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Humanities Computing Lab

SOAS, University of London

The Wa Dictionary Database


According to Gérard Diffloth, the world's foremost Mon-Khmer comparativist and the compiler of a large database of Mon-Khmer languages, a study of the lexicon of the Wa language is particularly important: "The Wa language, part of the Palaungic branch of Northern Mon-Khmer, plays a crucial role in determining the history of the Mon-Khmer family. The reason is simply that this language represents a very ancient state of affairs in the Southern Yunnan and Northern Shan State region, before the arrival of the currently dominating populations who speak unrelated languages (Tai, Tibeto-Burmese and Sinitic). It is therefore important, not only for linguists but also for historians, to have reliable and extensive lexical information on this language. The upheavals and displacements presently occurring within the Wa population make this task especially urgent."


  1. Production of a Wa->Burmese/Chinese/English Dictionary containing around 12,000 Wa etyma, with data fields including Wa orthographical variants, Burmese, Chinese and English glosses, compounds and their morphological structure, pronunciation, part-of-speech, source of loanwords and an example illustrating common collocations. From the source database is derived both the scholarly dictionary and a dictionary for Wa speakers, with entries tailored to suit both constituencies, as follows:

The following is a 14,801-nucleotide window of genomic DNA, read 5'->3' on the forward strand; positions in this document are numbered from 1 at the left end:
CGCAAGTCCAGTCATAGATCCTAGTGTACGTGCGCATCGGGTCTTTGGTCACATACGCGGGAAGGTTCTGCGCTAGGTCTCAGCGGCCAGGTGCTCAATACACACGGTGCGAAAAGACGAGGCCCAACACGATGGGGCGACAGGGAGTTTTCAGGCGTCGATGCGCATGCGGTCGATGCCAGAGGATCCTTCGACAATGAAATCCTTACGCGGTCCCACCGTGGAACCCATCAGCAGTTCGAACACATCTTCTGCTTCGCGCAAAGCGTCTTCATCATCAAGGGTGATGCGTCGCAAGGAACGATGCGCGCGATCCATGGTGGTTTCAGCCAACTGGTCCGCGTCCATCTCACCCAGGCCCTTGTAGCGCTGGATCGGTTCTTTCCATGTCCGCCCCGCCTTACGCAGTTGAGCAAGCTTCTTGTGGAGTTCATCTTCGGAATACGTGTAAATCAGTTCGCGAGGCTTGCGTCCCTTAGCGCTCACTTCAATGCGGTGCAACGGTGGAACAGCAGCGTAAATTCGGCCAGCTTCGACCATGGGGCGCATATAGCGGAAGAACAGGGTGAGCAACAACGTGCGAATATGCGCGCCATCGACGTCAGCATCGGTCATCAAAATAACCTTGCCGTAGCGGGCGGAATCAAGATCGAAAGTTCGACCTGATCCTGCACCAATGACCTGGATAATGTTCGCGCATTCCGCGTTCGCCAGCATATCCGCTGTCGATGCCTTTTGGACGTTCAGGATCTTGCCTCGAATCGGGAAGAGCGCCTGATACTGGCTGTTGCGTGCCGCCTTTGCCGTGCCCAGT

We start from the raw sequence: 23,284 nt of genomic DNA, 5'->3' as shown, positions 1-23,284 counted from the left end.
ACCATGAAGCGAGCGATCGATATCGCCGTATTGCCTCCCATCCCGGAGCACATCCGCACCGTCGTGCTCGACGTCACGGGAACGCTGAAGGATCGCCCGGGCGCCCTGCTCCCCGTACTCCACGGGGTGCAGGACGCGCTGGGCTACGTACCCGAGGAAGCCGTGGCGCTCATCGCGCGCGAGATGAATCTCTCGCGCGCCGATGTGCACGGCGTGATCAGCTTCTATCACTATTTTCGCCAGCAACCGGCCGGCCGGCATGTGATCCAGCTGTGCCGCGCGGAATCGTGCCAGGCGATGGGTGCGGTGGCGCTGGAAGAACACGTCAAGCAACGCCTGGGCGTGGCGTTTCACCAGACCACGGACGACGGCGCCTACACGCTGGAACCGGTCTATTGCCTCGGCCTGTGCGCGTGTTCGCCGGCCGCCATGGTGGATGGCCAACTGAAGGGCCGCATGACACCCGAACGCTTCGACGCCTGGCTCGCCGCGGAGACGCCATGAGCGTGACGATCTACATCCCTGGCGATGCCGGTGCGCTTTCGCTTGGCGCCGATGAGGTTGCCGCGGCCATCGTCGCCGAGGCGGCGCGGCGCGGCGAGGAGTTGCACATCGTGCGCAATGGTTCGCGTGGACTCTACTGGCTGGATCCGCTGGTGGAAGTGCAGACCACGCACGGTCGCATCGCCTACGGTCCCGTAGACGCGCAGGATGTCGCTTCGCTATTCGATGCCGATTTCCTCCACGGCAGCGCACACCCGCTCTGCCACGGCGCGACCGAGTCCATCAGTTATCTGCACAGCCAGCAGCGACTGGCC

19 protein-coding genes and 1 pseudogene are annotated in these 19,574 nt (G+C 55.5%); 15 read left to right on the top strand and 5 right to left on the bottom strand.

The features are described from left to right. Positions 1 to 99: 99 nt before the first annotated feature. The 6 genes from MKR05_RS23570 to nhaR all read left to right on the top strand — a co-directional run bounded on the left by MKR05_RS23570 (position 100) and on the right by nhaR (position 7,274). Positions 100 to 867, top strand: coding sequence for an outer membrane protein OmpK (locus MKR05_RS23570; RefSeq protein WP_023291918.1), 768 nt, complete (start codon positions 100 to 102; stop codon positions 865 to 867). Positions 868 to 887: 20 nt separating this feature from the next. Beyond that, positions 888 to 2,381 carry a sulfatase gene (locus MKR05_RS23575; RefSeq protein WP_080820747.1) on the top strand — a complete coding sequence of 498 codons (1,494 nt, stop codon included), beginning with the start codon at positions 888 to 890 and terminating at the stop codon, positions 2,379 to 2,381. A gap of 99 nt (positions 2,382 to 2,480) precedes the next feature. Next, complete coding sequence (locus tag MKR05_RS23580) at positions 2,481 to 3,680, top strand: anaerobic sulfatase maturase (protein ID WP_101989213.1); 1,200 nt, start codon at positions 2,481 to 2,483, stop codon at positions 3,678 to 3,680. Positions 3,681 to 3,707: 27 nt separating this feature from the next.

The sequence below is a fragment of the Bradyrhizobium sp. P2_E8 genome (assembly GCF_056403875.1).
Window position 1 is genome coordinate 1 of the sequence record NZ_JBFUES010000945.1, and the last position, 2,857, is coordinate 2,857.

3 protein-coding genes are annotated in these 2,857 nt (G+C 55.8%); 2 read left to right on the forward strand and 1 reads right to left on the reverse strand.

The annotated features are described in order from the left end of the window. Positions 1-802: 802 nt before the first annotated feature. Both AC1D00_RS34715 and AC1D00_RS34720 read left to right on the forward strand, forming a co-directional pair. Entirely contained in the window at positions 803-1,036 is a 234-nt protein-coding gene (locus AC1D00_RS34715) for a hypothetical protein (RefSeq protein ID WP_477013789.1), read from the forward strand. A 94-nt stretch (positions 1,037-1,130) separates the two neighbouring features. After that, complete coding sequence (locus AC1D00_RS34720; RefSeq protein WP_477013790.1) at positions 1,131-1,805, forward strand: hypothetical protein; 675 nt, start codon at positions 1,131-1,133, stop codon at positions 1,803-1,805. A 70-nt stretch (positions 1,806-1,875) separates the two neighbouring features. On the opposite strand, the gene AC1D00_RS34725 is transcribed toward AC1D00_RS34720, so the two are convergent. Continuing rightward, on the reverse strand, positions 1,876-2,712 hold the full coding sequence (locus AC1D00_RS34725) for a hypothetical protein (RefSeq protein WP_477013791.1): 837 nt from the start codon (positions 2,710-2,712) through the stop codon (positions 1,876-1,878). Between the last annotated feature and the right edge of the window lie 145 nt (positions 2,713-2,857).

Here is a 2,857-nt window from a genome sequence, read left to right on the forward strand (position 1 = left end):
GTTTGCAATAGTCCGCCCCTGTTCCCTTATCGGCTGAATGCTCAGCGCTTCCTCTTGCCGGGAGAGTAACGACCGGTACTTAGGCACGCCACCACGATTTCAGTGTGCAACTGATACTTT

2. Establishment of an Internet Database for Minority Languages of Burma. The Wa dictionary forms the foundation of a database for storing language corpora (the Wa corpus in the first instance) and lexicographical data for future lexicography or other research on other languages spoken in Burma. The resource is freely Internet-accessible and has the potential, where appropriate, to be contributed to and developed over the Internet by authorised and competent scholars and language fieldworkers.

It is anticipated to distribute the printed edition of the dictionary designed for Wa speakers free of charge in Wa-speaking areas.

Access to Current Draft Database

The on-line dictionary search pages are available for public inspection. Please send us your suggestions for improvement.

Arts and Humanities Research Council School of Oriental and African Studies

The Wa Dictionary Project is funded by the Arts and Humanities Research Council and hosted at the School of Oriental and African Studies, University of London.

Please send suggestions, queries or comments to Justin Watkins or Richard Kunst.